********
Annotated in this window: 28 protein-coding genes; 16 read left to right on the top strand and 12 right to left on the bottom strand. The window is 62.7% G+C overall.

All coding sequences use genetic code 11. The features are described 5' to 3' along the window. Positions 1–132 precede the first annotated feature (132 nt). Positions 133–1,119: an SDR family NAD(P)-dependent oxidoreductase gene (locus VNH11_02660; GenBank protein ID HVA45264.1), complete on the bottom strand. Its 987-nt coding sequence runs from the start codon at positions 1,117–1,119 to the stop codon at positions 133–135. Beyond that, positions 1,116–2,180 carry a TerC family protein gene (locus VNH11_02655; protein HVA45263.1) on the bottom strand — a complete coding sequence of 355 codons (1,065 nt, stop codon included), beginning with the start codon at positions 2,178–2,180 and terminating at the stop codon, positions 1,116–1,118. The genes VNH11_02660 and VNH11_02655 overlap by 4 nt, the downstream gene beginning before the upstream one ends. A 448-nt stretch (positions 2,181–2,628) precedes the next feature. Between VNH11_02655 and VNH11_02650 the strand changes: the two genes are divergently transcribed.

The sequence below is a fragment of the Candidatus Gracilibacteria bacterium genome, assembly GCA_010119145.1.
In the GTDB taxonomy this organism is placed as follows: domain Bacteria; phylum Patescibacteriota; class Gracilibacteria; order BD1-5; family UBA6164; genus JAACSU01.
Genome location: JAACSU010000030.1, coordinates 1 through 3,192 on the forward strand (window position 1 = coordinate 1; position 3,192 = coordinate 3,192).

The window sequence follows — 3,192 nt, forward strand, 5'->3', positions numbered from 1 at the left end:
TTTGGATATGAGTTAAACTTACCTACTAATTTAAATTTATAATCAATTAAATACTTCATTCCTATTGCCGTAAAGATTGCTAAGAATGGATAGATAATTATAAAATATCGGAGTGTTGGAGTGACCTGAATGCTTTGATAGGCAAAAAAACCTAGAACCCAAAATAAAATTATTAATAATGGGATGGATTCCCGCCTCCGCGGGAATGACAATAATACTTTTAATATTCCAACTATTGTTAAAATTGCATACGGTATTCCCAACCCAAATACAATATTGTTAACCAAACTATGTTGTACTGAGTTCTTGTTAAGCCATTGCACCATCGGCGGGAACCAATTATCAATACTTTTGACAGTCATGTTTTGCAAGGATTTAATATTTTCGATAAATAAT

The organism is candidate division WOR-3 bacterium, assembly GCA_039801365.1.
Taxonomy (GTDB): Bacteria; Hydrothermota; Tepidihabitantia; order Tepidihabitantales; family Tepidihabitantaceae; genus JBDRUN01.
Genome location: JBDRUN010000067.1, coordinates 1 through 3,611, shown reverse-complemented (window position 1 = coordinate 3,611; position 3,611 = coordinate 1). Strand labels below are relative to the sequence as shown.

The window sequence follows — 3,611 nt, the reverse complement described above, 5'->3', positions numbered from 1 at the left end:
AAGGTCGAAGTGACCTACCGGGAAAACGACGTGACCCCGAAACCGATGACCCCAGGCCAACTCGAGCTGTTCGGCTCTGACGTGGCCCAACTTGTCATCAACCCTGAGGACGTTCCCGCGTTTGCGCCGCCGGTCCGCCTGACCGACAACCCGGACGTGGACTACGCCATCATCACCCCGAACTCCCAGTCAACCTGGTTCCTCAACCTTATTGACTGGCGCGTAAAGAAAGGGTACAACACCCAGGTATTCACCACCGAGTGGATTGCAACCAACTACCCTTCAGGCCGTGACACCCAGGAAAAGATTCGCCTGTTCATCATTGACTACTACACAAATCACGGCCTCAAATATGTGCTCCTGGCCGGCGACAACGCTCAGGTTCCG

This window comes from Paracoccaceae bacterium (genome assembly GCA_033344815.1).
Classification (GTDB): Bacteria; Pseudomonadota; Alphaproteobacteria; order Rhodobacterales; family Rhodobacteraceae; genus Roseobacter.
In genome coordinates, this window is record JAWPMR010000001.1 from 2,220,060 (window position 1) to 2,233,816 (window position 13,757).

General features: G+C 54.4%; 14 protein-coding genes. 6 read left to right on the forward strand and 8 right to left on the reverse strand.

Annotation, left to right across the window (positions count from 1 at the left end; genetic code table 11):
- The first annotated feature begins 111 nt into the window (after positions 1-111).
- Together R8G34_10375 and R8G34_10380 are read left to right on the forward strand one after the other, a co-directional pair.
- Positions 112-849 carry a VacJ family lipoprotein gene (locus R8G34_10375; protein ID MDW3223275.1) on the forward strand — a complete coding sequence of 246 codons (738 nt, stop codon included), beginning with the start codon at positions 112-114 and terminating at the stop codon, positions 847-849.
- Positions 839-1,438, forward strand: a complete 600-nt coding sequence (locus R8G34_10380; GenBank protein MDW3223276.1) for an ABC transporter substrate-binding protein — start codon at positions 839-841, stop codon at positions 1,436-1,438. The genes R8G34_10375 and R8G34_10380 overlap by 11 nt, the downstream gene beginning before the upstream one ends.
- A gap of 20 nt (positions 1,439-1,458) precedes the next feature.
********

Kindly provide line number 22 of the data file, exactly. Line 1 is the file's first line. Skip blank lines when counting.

- A gap of 20 nt (positions 1,439-1,458) precedes the next feature.